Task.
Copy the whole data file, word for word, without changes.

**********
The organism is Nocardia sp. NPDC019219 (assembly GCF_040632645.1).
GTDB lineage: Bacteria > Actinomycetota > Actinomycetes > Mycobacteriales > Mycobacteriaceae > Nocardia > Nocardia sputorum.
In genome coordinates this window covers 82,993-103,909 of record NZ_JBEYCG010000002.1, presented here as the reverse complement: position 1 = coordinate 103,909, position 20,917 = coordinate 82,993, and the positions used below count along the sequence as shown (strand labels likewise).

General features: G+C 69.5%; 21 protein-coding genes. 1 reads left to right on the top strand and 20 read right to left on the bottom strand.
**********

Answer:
The organism is Nocardia sp. NPDC019219 (assembly GCF_040632645.1).
GTDB lineage: Bacteria > Actinomycetota > Actinomycetes > Mycobacteriales > Mycobacteriaceae > Nocardia > Nocardia sputorum.
In genome coordinates this window covers 82,993-103,909 of record NZ_JBEYCG010000002.1, presented here as the reverse complement: position 1 = coordinate 103,909, position 20,917 = coordinate 82,993, and the positions used below count along the sequence as shown (strand labels likewise).

General features: G+C 69.5%; 21 protein-coding genes. 1 reads left to right on the top strand and 20 read right to left on the bottom strand.